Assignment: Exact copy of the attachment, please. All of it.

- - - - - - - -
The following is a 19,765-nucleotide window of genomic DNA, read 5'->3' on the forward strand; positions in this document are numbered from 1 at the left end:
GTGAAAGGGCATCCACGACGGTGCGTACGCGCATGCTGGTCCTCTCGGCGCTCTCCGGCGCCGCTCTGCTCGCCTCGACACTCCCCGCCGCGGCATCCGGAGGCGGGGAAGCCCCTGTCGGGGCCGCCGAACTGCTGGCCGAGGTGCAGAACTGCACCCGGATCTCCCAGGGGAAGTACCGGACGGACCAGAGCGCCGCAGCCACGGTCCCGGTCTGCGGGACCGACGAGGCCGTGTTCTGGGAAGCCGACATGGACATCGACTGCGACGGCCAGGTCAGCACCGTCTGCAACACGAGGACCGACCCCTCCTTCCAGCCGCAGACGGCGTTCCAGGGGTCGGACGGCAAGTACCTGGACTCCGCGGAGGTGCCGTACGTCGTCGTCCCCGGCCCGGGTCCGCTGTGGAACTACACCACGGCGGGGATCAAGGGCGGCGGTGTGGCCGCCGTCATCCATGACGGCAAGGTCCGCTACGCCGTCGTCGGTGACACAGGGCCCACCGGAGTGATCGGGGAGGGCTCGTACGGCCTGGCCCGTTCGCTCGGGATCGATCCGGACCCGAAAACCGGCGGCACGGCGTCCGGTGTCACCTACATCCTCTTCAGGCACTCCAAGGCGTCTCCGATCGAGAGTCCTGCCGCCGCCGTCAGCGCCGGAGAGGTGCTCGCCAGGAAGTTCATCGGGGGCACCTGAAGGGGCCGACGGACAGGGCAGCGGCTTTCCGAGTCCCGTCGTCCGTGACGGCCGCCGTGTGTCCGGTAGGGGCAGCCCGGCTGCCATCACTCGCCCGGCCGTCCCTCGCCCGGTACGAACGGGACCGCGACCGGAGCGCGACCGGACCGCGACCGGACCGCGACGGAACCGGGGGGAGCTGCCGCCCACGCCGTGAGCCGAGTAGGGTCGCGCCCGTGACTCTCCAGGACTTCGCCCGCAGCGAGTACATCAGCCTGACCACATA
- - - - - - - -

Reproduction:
The following is a 19,765-nucleotide window of genomic DNA, read 5'->3' on the forward strand; positions in this document are numbered from 1 at the left end:
GTGAAAGGGCATCCACGACGGTGCGTACGCGCATGCTGGTCCTCTCGGCGCTCTCCGGCGCCGCTCTGCTCGCCTCGACACTCCCCGCCGCGGCATCCGGAGGCGGGGAAGCCCCTGTCGGGGCCGCCGAACTGCTGGCCGAGGTGCAGAACTGCACCCGGATCTCCCAGGGGAAGTACCGGACGGACCAGAGCGCCGCAGCCACGGTCCCGGTCTGCGGGACCGACGAGGCCGTGTTCTGGGAAGCCGACATGGACATCGACTGCGACGGCCAGGTCAGCACCGTCTGCAACACGAGGACCGACCCCTCCTTCCAGCCGCAGACGGCGTTCCAGGGGTCGGACGGCAAGTACCTGGACTCCGCGGAGGTGCCGTACGTCGTCGTCCCCGGCCCGGGTCCGCTGTGGAACTACACCACGGCGGGGATCAAGGGCGGCGGTGTGGCCGCCGTCATCCATGACGGCAAGGTCCGCTACGCCGTCGTCGGTGACACAGGGCCCACCGGAGTGATCGGGGAGGGCTCGTACGGCCTGGCCCGTTCGCTCGGGATCGATCCGGACCCGAAAACCGGCGGCACGGCGTCCGGTGTCACCTACATCCTCTTCAGGCACTCCAAGGCGTCTCCGATCGAGAGTCCTGCCGCCGCCGTCAGCGCCGGAGAGGTGCTCGCCAGGAAGTTCATCGGGGGCACCTGAAGGGGCCGACGGACAGGGCAGCGGCTTTCCGAGTCCCGTCGTCCGTGACGGCCGCCGTGTGTCCGGTAGGGGCAGCCCGGCTGCCATCACTCGCCCGGCCGTCCCTCGCCCGGTACGAACGGGACCGCGACCGGAGCGCGACCGGACCGCGACCGGACCGCGACGGAACCGGGGGGAGCTGCCGCCCACGCCGTGAGCCGAGTAGGGTCGCGCCCGTGACTCTCCAGGACTTCGCCCGCAGCGAGTACATCAGCCTGACCACATA